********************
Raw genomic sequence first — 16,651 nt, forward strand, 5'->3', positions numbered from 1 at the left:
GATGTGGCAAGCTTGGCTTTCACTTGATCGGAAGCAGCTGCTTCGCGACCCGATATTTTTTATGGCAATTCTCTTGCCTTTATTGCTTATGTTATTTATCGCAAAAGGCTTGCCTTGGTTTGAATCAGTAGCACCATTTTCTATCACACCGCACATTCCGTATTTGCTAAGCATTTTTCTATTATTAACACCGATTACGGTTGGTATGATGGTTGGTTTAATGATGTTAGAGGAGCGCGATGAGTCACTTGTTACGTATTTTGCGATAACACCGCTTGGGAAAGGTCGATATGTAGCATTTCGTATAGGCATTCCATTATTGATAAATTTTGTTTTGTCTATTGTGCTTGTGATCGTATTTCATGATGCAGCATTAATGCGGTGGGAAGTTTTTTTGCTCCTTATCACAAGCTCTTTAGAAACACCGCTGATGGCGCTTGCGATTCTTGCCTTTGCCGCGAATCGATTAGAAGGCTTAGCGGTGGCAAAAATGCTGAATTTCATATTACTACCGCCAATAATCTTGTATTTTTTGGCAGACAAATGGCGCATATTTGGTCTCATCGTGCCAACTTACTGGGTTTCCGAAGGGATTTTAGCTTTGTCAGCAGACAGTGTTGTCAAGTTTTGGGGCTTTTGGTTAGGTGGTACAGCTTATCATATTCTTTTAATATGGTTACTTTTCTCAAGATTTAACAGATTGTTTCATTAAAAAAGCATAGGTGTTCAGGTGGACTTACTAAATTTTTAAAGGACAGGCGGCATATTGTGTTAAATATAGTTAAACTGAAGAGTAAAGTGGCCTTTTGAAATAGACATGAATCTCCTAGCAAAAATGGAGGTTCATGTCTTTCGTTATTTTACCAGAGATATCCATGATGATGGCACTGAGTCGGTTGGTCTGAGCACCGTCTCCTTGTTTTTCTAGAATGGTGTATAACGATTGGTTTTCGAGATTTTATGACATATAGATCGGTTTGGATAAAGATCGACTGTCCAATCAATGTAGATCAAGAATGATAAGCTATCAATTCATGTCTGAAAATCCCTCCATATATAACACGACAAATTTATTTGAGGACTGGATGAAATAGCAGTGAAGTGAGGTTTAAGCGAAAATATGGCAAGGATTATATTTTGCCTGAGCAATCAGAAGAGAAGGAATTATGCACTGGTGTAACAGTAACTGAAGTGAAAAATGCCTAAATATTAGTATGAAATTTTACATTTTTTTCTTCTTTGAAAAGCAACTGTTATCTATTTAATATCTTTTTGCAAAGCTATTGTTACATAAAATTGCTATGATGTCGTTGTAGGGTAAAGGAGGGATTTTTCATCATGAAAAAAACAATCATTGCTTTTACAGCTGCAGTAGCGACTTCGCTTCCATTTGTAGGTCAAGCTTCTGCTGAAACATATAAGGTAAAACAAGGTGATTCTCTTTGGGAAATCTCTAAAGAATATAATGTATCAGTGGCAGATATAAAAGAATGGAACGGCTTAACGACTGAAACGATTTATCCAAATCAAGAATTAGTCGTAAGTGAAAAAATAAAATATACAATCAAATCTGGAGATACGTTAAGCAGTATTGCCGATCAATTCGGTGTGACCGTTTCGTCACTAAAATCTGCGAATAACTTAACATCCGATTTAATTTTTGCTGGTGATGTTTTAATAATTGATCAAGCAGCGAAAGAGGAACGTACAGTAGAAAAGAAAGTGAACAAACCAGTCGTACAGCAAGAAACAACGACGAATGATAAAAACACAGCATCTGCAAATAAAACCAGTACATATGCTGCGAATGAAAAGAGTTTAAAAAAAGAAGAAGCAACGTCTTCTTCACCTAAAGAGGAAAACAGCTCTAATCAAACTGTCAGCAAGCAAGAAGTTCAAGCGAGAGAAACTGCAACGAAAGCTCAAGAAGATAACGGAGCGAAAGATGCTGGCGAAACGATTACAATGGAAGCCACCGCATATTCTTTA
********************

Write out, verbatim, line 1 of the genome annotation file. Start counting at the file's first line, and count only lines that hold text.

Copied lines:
Raw genomic sequence first — 16,651 nt, forward strand, 5'->3', positions numbered from 1 at the left: